“SNIFF,” a Nasal Insulin Study for Alzheimer’s, Now Underway at Georgetown

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WASHINGTON (April 8, 2016) – Georgetown University’s Memory Disorders Program is looking for volunteers to participate in a study to see if insulin, the hormone used to treat diabetes, can improve cognition, memory and daily function in people with mild cognitive impairment or mild dementia due to Alzheimer’s disease.

In the study called SNIFF – the study of nasal insulin in the fight forgetfulness – insulin is delivered via a nasal spray. Short-term clinical trials examining insulin use in Alzheimer’s patients found promising results – lending support for this longer and larger study.

According to the National Institute of Aging, insulin carries out many functions in the brain, and poor insulin and glucose regulation may contribute to the development of Alzheimer’s.

“People with Alzheimer’s have reduced insulin levels in the brain, which suggests that treating them with insulin may help restore the hormone and lead to clinical improvements,” explains neurology professor R. Scott Turner, MD, PhD, director of the Georgetown Memory Disorders Program.

Turner’s research from a previous Alzheimer’s clinical trial, showed a surprisingly large number of study participants with undiagnosed glucose intolerance, and a few with undiagnosed diabetes.

“Some have called Alzheimer’s ‘type 3’ diabetes,” says Turner. “The result of the SNIFF study will be critically important to understanding more about the development of this disease and its relationship with diabetes.”

In SNIFF, researchers at Georgetown and other medical centers around the country will study whether intranasal insulin can improve Alzheimer’s symptoms compared with those receiving an inactive nasal spray (placebo). The insulin is taken up and transported directly into the brain by nerve cells that mediate the sense of smell.  About 240 study participants nationwide will be randomly assigned to receive either insulin or placebo for 12 months. Neither patients nor health care providers will know which is being administered until the end of the study. After 12 months, all patients will receive insulin for an additional six months.

Those who qualify for the study must be between the ages of 55 and 85 and have a study partner able to accompany the participant to most visits and answer questions about the participant. Individuals diagnosed with diabetes are excluded. Participants will also undergo MRI and collection of cerebrospinal fluid at the beginning and end of the study. Georgetown study participants must speak English.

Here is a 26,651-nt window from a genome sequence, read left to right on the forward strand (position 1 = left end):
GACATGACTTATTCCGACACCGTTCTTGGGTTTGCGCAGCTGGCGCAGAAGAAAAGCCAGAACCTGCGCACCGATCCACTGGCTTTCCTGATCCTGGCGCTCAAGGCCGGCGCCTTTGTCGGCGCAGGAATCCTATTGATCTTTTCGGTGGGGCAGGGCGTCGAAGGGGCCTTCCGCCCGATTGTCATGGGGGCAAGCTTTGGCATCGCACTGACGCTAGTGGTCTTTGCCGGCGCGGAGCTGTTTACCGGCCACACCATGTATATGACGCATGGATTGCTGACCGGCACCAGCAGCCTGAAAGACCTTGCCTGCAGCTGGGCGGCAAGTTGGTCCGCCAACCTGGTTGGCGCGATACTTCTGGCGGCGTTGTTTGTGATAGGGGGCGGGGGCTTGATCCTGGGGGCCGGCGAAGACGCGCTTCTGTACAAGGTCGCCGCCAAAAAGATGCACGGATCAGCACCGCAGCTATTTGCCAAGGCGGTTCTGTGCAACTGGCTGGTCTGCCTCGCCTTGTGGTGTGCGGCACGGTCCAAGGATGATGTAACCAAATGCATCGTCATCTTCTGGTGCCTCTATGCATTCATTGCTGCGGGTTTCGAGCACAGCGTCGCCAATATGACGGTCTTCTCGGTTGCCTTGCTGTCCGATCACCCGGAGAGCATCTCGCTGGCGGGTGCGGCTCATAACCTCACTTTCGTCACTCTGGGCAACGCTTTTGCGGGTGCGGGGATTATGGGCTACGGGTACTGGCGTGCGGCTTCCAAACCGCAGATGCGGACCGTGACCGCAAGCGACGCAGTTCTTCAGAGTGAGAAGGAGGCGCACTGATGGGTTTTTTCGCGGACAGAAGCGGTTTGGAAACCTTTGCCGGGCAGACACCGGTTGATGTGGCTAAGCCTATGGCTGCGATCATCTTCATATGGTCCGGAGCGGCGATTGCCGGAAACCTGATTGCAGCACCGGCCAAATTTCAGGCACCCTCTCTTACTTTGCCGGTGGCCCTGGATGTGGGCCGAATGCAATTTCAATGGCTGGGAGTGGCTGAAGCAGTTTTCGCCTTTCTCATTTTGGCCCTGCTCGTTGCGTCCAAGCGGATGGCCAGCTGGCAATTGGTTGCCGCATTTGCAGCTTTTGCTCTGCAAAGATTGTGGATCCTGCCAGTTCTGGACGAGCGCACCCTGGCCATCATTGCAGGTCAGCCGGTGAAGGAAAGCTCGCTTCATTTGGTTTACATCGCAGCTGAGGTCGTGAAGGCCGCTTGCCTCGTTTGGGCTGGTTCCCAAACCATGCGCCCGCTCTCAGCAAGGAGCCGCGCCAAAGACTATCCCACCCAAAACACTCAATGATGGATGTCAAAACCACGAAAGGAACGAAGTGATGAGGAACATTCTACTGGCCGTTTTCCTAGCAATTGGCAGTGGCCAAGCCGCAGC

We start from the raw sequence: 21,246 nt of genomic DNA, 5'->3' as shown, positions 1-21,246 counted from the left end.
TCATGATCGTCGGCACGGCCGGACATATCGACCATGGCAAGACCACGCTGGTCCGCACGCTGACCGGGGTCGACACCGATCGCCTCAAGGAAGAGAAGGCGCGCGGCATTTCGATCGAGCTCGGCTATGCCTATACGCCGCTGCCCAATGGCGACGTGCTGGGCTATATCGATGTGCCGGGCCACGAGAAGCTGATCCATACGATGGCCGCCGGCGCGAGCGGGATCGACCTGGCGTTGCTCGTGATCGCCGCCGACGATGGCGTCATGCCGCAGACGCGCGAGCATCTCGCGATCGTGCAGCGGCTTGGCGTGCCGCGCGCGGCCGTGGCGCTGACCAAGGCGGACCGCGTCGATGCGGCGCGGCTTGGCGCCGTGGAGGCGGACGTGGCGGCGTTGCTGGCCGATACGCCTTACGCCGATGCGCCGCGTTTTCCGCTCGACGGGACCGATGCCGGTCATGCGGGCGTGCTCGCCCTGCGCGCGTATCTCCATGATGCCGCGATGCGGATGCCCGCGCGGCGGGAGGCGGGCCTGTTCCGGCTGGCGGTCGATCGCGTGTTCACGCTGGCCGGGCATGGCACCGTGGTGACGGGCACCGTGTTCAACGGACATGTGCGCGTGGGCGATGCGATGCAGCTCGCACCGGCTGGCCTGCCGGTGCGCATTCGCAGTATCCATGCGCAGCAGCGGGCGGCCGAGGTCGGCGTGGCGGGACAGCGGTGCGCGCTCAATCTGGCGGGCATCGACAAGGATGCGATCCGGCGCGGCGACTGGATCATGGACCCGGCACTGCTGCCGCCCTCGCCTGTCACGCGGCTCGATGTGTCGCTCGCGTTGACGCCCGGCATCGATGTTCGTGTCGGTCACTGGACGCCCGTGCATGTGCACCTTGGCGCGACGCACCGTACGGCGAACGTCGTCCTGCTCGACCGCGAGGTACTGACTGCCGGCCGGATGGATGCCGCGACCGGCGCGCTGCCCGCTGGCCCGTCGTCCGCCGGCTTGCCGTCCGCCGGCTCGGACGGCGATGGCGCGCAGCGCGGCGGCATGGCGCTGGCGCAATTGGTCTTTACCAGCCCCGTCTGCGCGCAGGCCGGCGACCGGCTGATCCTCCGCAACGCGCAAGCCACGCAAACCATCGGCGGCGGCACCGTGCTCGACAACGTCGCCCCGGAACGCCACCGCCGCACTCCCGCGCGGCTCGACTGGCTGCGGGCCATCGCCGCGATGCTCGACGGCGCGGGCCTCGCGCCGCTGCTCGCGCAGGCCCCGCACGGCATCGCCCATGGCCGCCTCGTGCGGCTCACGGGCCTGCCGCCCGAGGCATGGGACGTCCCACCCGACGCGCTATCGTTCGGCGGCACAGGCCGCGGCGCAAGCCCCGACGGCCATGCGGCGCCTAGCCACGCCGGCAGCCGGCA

The National Institutes of Health is funding the study through the national Brain Research through Advancing Innovative Neurotechnologies (BRAIN) initiative announced in 2013 by the White House.

Turner reports no personal financial interests related to the study.

To learn more about this study and other Alzheimer’s research underway at Georgetown, contact Carolyn Ward at the Georgetown Memory Disorders Program by calling (202) 784-6671 or by emailing her at cw2@georgetown.edu. Information is also available at memory.georgetown.edu.

About Georgetown University Medical Center
Georgetown University Medical Center (GUMC) is an internationally recognized academic medical center with a three-part mission of research, teaching and patient care (through MedStar Health). GUMC’s mission is carried out with a strong emphasis on public service and a dedication to the Catholic, Jesuit principle of cura personalis — or “care of the whole person.” The Medical Center includes the School of Medicine and the School of Nursing & Health Studies, both nationally ranked; Georgetown Lombardi Comprehensive Cancer Center, designated as a comprehensive cancer center by the National Cancer Institute; and the Biomedical Graduate Research Organization, which accounts for the majority of externally funded research at GUMC including a Clinical and Translational Science Award from the National Institutes of Health.